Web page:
Arlecchino Cinema > 21:30


Byron Haskin


Saturday 29/06/2019


Original version with subtitles


Film Notes

For an effective surprise attack, you have to know your enemy. So before the invasion, Earth was observed for a long time. Just after the opening credits we see Earth suspended in the cosmos as if in the viewfinder of a Martian telescope. Even though it fleetingly shows us the face of the alien, The War of the Worlds emphasises the strategic importance of vision (as is noted, war involves logistics of perception). The small extraterrestrial spaceships resemble metallic eyes with thin green irises and a tentacle-like extremity that not only can see, but can also film and project. From the aliens’ point of view, earthlings are oblong, deformed beings, a kind of nightmarish creature.
This is one of the rare 1950s pictures that, at moments, offers us the extraterrestrial’s point of view, making us see ourselves as monstrous beings. In addition, it is one of the few movies depicting a mass invasion (at that time, invaders were more often portrayed as a scant group sent off to patrol an area). Earthlings respond in unison, despite continuous failures and momentarily caving in to panic. The character of the priest, who in H.G. Wells’ novel raves on about the apocalypse and ultimately makes a fool out of himself, gets burned. At any rate, God is with us, as in all science-fiction of the period (sometimes in extravagant forms such as the radio announcement in Red Planet Mars).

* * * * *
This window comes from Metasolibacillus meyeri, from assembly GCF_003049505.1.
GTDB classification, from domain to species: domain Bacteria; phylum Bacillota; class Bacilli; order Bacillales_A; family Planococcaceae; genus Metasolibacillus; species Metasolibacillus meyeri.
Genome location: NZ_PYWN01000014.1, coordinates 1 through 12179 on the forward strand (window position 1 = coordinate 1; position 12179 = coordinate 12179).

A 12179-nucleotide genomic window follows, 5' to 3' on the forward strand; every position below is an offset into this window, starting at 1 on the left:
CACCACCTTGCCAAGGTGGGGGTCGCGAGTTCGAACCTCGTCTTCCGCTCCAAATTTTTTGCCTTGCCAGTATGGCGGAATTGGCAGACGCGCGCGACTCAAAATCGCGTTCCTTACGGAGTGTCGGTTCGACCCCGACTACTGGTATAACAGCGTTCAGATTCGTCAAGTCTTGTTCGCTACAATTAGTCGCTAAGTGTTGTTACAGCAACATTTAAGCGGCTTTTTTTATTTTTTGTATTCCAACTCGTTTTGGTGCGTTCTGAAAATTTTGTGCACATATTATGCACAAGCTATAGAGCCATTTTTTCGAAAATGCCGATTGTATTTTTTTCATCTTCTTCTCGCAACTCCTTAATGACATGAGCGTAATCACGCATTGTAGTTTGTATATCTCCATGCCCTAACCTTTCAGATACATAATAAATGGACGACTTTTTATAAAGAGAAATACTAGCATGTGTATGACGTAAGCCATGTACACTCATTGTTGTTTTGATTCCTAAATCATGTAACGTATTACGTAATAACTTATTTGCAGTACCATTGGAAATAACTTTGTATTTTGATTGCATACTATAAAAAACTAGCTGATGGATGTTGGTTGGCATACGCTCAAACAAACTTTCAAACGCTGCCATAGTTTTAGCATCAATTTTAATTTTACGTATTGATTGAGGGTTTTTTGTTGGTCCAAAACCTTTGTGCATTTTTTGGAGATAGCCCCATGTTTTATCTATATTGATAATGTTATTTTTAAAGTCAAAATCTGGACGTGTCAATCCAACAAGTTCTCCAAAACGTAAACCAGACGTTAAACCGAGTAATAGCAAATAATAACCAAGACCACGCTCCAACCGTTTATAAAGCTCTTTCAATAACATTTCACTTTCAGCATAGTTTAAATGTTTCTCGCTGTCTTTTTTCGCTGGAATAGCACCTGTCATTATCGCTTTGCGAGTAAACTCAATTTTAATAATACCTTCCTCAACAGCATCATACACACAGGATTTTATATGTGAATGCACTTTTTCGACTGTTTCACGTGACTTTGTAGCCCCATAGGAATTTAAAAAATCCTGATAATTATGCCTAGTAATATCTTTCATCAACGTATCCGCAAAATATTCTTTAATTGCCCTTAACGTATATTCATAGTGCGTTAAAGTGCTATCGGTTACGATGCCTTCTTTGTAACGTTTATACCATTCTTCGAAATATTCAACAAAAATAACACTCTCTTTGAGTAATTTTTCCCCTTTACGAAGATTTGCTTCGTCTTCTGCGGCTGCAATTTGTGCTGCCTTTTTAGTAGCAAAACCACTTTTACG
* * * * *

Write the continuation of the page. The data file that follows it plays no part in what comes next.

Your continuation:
One of the most spectacular sci-fi films of all time, The War of the Worlds was the first act of a flourishing partnership between George Pal and Byron Haskin. Much of its success was due to Gordon Jennings’ lavish special effects, for which he won an Oscar.

Andrea Meneghelli

Cast and Credits

Sog.: dal romanzo omonimo (1898) di H.G. Wells. Scen.: Barré Lyndon. F.: George Barnes. M.: Everett Douglas. Scgf.: Hal Pereira, Albert Nozaki. Mus.: Leith Stevens. Int. Gene Barry (dottor Clayton Forrester), Ann Robinson (Sylvia Van Buren), Les Tremayne (generale Mann), Robert Cornthwaite (dottor Pryor), Sandro Giglio (dottor Bilderbeck), Lewis Martin (pastore Matthew Collins), Houseley Stevenson Jr. (aiutante del generale Mann), William Phipps (Wash Perry), Vernon Rich (colonnello Ralph Heffner), Jack Kruschen (Salvatore). Prod.: George Pal per Paramount Pictures Corp.. DCP. D.: 85’. Col.